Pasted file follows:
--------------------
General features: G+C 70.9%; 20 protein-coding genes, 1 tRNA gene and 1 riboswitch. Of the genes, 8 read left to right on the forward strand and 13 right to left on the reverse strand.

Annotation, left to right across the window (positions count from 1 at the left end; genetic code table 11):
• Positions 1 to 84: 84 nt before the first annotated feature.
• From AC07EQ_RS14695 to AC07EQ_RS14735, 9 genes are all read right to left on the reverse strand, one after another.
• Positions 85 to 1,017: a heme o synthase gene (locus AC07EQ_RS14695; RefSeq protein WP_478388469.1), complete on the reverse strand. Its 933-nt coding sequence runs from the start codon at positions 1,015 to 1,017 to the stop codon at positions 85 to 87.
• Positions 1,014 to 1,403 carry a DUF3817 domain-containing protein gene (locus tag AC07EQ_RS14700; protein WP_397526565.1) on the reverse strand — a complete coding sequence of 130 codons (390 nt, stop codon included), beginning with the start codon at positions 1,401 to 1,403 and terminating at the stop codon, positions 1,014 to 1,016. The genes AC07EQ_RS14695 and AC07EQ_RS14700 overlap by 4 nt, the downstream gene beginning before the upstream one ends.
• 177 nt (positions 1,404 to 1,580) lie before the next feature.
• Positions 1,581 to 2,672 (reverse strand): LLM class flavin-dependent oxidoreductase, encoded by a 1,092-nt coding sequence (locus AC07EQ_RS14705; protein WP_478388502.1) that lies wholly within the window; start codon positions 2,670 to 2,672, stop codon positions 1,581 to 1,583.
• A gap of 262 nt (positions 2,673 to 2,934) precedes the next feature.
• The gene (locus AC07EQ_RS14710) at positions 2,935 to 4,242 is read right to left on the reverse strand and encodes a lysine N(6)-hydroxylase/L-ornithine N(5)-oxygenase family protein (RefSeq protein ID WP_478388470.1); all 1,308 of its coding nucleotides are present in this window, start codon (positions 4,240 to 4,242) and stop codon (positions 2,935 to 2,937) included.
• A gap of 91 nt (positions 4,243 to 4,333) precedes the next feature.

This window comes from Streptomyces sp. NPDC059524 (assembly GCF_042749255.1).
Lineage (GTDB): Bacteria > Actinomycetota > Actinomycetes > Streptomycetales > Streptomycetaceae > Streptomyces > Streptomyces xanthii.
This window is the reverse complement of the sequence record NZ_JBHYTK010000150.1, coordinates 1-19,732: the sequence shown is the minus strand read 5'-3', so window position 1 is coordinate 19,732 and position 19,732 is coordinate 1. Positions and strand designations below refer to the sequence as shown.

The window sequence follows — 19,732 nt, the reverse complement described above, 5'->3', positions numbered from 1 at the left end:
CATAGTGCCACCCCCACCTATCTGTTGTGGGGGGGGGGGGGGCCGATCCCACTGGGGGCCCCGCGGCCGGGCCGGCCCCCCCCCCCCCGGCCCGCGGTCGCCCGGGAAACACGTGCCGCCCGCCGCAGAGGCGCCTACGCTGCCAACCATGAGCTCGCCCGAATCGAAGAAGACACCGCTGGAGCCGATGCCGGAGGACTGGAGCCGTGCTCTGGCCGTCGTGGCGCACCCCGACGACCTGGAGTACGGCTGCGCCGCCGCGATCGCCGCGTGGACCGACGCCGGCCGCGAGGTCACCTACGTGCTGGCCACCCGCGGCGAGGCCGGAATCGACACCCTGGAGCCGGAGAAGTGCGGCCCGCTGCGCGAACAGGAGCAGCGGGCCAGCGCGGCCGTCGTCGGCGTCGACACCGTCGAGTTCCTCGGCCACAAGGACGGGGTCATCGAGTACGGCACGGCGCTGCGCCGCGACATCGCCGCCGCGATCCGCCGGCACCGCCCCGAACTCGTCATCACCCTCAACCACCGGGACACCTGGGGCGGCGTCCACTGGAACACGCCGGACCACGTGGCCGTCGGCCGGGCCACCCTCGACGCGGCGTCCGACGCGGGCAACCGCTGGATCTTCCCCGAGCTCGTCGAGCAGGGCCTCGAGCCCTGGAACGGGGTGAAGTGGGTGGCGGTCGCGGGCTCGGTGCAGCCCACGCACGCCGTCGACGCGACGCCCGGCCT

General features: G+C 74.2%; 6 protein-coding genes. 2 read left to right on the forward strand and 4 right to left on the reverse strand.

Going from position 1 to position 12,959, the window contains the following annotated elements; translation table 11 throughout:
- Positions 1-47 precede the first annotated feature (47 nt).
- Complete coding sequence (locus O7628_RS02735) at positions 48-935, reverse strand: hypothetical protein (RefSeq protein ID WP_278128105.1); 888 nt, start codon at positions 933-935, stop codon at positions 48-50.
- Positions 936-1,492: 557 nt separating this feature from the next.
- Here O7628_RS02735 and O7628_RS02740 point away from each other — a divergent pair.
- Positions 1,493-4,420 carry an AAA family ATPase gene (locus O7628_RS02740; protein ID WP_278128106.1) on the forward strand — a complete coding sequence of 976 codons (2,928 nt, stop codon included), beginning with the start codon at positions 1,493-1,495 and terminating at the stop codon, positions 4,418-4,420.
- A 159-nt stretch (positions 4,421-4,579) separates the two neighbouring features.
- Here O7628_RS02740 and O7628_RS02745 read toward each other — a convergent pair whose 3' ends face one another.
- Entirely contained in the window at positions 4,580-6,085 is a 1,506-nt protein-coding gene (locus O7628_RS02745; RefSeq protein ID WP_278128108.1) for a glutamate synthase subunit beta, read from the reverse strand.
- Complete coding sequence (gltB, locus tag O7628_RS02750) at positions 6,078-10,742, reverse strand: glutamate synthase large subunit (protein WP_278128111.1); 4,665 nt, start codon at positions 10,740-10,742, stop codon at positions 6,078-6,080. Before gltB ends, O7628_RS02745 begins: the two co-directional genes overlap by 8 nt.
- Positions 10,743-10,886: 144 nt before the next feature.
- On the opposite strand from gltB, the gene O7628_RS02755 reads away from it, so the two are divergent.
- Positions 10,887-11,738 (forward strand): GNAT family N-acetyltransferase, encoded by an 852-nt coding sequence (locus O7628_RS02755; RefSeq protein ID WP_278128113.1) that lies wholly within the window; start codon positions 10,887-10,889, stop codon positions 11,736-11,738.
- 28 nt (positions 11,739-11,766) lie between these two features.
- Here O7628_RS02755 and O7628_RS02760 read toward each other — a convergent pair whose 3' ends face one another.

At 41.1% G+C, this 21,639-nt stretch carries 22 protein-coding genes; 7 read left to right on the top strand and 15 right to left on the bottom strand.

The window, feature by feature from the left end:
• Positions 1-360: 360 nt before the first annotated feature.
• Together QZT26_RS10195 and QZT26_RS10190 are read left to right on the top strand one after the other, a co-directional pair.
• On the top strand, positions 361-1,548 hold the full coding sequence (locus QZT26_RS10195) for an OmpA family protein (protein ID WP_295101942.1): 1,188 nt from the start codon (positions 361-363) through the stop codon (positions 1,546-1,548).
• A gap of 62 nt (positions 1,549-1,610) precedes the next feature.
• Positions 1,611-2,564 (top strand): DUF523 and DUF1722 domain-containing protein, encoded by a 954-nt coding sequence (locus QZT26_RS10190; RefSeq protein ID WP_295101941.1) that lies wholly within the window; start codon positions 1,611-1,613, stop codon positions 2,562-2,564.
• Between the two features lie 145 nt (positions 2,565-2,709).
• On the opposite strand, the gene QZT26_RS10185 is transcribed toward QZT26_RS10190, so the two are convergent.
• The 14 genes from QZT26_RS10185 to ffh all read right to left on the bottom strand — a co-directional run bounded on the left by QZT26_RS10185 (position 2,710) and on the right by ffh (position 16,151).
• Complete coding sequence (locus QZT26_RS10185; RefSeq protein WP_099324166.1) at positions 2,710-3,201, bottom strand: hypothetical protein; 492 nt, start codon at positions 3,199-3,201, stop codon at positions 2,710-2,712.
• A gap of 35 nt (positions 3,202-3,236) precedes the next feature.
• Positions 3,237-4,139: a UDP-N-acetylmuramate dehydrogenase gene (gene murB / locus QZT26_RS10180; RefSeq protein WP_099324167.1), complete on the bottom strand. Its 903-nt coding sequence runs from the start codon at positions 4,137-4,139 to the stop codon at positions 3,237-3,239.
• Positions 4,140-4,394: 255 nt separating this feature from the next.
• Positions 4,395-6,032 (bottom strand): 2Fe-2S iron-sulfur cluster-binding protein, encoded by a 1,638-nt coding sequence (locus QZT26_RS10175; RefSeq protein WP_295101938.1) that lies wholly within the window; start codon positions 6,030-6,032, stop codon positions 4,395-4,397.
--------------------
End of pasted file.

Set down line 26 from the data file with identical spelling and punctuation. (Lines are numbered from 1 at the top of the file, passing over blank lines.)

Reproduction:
- Entirely contained in the window at positions 4,580-6,085 is a 1,506-nt protein-coding gene (locus O7628_RS02745; RefSeq protein ID WP_278128108.1) for a glutamate synthase subunit beta, read from the reverse strand.